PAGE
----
Long term variations in the frequency of polar mesospheric clouds in the Northern Hemisphere from SBUV



[1] Earlier studies have indicated that there is a secular increase in the occurrence frequency of polar mesospheric clouds (PMC), along with an anti-correlation with the solar activity. The combined data records from the Solar Backscatter Ultraviolet (SBUV and SBUV/2) instruments provide the longest satellite record (28 years) of the PMC frequency of occurrence. This record has been analyzed to determine the long-term variation in the PMC occurrence frequency in each of three latitude bands (54°–64°N, 64°–74°N, 74°–82°N). This analysis includes an adjustment for changes in the local time of measurement due to the satellite orbital drift, to take into account diurnal variations in the PMC frequency. Multiple linear regression fits using solar activity and time show that the occurrence frequency nearly doubles from solar maximum to solar minimum in all latitude bands. There is a long-term increase in the occurrence frequency ranging from 7% per decade at 64°–74°N to 20% per decade at 74°–82°N. These secular increases are significant at the 95% level for the 74°–82°N and all latitudes combined. We find a time lag of half a year (with an uncertainty of one year) between the minimum solar activity and the maximum PMC activity, consistent with our previous findings for PMC albedo.

1. Introduction

[2] Observations of noctilucent clouds (NLC) at high summertime latitudes have been conducted since the 1880's. The term Polar Mesospheric Clouds (PMC) has generally been used for satellite observations (reviewed by DeLand et al. [2006]), and we will follow this nomenclature of using NLC for the ground observations and PMC for the satellite observations. Because of the sensitivity of ice properties to atmospheric forcing (e.g., temperature), long-term trends in PMC have been advocated as a means to assess global change in the mesosphere [Thomas, 2003]. Now that accurate satellite data are available for nearly three solar cycles, we can address the problem of PMC trends with greater statistical certainty. Our previous studies showed that average cloud albedo (brightness) have varied significantly from 1979–2006 [DeLand et al., 2007]. In the present study we focus on trends in PMC frequency of occurrence (FO).

[3] An earlier analysis of variations in the PMC FO as observed by the SBUV instruments [DeLand et al., 2003] found an anti-correlation with the solar activity and a weak secular increase (which was not statistically significant) for high latitudes (50–82°) in each hemisphere. In an analysis of the SAGE II PMC observations Shettle et al. [2002a] found an anti-correlation with the solar activity and a secular trend in the brighter PMCs, both of which were statistically significant in the NH. More recently Kirkwood et al. [2008], in a study of 43 years of NLC observations from the UK and Denmark found an anti-correlation of FO with the solar activity and a statistically significant secular increase when considering all NLC observations. When they excluded the faint and very faint NLCs, the secular increase was positive but no longer statistically significant.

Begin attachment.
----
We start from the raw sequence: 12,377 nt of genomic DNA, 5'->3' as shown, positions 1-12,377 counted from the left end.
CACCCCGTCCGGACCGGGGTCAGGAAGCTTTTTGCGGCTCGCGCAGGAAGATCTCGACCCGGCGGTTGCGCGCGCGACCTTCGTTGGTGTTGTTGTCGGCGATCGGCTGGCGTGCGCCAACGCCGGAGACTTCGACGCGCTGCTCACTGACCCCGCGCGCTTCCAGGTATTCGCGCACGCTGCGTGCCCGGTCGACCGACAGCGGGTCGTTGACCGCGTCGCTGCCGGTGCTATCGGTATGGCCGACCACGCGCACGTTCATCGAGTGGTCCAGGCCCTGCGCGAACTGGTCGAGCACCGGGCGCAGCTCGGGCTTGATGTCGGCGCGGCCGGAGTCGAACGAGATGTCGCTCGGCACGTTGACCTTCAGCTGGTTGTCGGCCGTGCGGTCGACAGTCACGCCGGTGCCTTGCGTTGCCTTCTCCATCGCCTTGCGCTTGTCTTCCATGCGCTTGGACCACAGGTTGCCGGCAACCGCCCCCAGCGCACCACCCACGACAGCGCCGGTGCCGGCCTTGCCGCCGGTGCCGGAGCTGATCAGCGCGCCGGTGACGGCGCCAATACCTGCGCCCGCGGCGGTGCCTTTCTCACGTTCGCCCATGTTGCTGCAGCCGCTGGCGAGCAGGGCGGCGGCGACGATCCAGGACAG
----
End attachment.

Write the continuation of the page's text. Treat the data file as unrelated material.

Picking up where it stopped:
[4] The current work uses a new SBUV PMC retrieval and analysis that applies an adjustment for local time variations in the SBUV observations. This analysis, the merging of the measurements from the different SBUV instruments, and the fit of the time trends are described in section 2. The resulting fit to the long-term variations in PMC frequency are discussed in section 3 along with a comparison with earlier results.

2. Analysis

[5] For the present analysis we use the version 3 PMC product derived from multiple SBUV instruments. This dataset was described by DeLand et al. [2007], and used by them to examine the long-term variations in the PMC UV albedo in both hemispheres. The most significant modification in the new PMC detection algorithm was an elimination of a bias towards increased detection of PMCs in the high solar zenith angle data. Here we will look at the long-term variations in the seasonal PMC FO, as measured by the total number of PMC detected by each of the different SBUV instruments divided by the total number of measurements from those instruments for each PMC season (30 days prior to summer solstice through 70 days after summer solstice). We examine the hemispheric average FO of all data over the 54°–82° latitude range as well as three latitude bands (54°–64°, 64°–74°, 74°–82°) within this range.